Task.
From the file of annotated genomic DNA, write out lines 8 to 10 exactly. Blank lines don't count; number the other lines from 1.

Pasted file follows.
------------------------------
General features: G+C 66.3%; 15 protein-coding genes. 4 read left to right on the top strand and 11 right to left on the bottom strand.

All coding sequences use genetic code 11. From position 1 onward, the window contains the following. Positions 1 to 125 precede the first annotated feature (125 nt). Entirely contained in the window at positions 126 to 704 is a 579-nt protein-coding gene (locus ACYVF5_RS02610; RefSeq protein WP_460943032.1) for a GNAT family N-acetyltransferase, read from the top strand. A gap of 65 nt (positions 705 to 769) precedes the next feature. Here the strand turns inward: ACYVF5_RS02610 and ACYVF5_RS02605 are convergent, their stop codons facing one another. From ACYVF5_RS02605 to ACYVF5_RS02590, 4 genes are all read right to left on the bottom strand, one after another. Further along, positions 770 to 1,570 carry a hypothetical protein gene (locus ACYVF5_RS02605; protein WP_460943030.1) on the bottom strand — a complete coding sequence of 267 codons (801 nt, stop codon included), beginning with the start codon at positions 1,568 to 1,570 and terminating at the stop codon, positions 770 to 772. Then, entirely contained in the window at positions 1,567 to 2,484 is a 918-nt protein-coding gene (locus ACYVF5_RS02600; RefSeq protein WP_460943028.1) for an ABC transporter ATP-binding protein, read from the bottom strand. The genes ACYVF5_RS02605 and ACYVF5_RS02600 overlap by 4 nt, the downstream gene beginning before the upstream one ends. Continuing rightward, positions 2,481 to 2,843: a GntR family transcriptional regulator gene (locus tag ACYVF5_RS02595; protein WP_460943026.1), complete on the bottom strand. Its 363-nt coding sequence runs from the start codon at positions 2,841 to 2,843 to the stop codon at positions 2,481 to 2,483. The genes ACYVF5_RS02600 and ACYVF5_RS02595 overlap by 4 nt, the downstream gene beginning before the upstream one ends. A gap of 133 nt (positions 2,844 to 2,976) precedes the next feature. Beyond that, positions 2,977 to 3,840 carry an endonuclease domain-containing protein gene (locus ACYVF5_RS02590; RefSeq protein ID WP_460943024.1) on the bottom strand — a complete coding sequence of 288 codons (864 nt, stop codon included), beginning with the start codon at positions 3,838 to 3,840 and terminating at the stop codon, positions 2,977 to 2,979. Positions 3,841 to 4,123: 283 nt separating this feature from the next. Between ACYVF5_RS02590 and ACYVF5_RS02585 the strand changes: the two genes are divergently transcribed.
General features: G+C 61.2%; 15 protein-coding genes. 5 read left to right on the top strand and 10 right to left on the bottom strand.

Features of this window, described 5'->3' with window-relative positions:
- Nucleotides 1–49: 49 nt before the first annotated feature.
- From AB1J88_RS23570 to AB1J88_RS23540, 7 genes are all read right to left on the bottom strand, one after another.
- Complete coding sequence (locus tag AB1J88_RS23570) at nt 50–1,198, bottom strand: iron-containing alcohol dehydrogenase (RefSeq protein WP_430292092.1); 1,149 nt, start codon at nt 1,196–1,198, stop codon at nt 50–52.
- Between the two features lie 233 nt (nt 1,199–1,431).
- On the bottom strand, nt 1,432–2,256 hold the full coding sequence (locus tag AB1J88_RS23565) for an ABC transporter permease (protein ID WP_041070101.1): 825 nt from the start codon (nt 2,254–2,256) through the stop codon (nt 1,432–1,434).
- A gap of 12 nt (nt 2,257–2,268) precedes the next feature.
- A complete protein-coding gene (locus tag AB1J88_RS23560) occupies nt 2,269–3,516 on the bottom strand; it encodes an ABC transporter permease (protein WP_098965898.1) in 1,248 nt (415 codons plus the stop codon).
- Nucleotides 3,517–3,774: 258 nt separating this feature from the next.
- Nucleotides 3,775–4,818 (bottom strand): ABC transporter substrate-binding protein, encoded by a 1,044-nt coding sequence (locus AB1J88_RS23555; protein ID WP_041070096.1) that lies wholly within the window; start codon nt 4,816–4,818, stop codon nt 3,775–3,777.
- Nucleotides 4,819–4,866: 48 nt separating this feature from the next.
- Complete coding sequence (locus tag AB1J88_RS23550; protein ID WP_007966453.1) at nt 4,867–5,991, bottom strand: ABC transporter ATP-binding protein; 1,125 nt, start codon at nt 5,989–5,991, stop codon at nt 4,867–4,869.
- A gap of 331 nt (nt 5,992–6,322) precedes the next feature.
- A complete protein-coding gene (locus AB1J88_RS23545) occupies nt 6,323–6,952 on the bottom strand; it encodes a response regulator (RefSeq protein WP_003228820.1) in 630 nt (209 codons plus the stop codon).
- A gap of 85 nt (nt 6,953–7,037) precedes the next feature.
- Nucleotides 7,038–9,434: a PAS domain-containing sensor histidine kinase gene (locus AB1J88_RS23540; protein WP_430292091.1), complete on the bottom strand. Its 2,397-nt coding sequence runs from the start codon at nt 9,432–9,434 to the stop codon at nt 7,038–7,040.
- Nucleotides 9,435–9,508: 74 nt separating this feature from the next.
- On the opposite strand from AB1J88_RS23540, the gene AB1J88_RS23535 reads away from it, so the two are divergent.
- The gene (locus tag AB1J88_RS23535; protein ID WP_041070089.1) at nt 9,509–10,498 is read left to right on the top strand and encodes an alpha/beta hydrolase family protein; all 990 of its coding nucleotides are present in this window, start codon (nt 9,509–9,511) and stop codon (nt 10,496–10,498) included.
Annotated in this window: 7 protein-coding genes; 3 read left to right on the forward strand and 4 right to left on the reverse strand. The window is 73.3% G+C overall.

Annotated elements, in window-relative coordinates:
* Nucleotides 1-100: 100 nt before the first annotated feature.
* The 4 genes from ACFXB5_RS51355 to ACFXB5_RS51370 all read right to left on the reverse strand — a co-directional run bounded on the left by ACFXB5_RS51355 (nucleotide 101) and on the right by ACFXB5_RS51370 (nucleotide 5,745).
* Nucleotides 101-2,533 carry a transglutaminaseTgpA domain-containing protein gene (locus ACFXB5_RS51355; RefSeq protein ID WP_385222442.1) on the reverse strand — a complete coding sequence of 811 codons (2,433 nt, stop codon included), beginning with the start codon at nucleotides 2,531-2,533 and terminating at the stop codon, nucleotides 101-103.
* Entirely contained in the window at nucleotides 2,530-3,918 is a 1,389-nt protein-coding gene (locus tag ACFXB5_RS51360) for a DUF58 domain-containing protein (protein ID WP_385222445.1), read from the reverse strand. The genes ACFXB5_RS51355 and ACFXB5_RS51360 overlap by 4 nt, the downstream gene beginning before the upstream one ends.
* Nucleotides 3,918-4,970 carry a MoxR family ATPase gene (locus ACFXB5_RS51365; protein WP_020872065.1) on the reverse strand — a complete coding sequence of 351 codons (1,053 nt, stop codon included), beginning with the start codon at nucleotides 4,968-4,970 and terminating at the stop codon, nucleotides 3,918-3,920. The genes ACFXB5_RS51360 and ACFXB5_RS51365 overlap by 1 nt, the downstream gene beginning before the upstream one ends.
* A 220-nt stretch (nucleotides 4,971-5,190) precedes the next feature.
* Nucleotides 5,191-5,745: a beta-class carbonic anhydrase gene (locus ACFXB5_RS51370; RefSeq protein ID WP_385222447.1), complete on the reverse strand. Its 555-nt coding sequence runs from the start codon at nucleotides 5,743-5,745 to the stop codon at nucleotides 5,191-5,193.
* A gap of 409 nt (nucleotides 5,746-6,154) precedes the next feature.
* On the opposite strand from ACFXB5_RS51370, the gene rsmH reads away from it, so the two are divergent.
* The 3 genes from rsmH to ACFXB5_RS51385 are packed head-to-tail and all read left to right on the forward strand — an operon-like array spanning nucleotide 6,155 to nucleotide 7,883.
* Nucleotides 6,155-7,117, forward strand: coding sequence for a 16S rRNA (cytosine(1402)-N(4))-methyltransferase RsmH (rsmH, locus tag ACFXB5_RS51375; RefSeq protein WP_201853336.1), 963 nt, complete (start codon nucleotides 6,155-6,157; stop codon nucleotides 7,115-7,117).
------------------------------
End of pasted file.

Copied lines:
- Between the two features lie 233 nt (nt 1,199–1,431).
- On the bottom strand, nt 1,432–2,256 hold the full coding sequence (locus tag AB1J88_RS23565) for an ABC transporter permease (protein ID WP_041070101.1): 825 nt from the start codon (nt 2,254–2,256) through the stop codon (nt 1,432–1,434).
- A gap of 12 nt (nt 2,257–2,268) precedes the next feature.